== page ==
Anyway at the far end of the room was a display cabinate and the first particular day I walked across to the cabinate and could faintly 'smell' perfume - thought nothing of it at the time.
Following day I could smell it again - thought nothing of it.
day after it was stronger, so I asked my hubby if he had spilled and after shave ( he shaved in there for some reason)
He said no.
I asked my daughter if she had been spraying perfume - she said no.
Neither of them could smell anything, only me?

Over the week the smell got stronger and on the last day as soon as I opened the door to enter the room I could smell this beautiful perfume and recognised it as Freesia.
Walking to the back of the bar to put back clean glasses I just stood thinking and taking in the smell.

For some reason a light switched on in my thick head and I spoke out loud.
Just saying 'It's you isn't it grandad'

I left the room and next time I went in the smell had gone.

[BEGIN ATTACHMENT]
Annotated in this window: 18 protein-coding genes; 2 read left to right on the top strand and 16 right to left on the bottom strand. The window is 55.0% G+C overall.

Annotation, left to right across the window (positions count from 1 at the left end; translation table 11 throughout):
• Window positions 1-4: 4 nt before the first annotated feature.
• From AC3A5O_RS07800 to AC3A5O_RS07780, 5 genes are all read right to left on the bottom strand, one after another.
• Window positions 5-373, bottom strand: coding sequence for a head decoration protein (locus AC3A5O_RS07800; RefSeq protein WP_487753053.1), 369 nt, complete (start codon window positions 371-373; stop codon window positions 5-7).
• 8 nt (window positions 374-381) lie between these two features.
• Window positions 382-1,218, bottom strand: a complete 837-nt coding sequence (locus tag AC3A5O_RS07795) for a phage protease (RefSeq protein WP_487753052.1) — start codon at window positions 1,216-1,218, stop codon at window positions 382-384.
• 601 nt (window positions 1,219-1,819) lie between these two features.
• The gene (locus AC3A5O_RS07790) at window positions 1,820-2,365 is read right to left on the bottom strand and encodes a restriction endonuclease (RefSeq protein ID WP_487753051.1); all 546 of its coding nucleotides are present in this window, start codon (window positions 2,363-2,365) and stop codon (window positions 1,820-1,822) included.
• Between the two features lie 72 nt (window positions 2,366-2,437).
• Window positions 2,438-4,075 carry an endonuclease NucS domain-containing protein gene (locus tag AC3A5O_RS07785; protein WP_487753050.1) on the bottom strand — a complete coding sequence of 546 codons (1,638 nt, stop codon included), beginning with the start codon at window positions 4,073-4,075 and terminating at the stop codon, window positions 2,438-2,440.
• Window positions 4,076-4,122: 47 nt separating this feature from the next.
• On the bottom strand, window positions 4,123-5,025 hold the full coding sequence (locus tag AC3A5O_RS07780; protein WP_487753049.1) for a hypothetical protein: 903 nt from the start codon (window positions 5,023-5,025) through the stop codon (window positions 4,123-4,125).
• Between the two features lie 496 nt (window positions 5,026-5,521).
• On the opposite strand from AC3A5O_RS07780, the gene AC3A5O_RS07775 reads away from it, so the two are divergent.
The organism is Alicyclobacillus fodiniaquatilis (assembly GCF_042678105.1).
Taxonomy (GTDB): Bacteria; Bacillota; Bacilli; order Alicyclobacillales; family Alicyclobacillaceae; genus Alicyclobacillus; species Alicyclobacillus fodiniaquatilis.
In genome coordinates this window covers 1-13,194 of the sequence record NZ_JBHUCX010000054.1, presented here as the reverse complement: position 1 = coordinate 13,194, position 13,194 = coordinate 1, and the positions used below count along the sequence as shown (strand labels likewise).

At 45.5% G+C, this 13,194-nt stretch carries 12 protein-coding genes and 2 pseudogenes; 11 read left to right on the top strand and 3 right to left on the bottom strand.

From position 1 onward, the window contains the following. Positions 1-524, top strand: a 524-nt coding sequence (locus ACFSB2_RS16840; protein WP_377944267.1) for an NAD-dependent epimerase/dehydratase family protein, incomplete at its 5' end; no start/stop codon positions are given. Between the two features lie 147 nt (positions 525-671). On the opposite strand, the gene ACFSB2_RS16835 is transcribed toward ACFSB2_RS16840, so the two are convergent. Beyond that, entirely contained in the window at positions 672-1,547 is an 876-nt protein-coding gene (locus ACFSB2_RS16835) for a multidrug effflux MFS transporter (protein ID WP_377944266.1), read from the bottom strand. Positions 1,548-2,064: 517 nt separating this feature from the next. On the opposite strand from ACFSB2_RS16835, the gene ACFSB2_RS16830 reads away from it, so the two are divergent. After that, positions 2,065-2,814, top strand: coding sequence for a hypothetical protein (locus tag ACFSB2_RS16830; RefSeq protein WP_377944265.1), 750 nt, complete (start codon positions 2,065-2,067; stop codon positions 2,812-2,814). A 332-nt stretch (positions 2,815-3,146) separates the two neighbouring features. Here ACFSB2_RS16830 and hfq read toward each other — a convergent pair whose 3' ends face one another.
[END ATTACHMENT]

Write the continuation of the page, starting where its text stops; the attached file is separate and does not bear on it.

Confused isn't the word to use but I can't describe my mixed emotions and so many questions.

After this incident I did occasionally smell fag smoke ( we didn't smoke - grandfather did ) around the house and used to acknowledge the smell by speaking out loud.

I've actually lived in a very old cottage with 'a presence' and although I never saw the lady my late partner did - and he was a non believer ( until then).

Strange things do happen!

45
Latest News - taken from the benefit and Works.


Working age claimants are likely to face an average cut in income of over £19 a week if the Conservatives form the next government . The drastic drop, likely to be taken from housing benefit (HB), employment and support allowance (ESA), disability living allowance (DLA) and personal independence payment (PIP), will be needed to allow the Tories to cut £12 billion from benefits spending.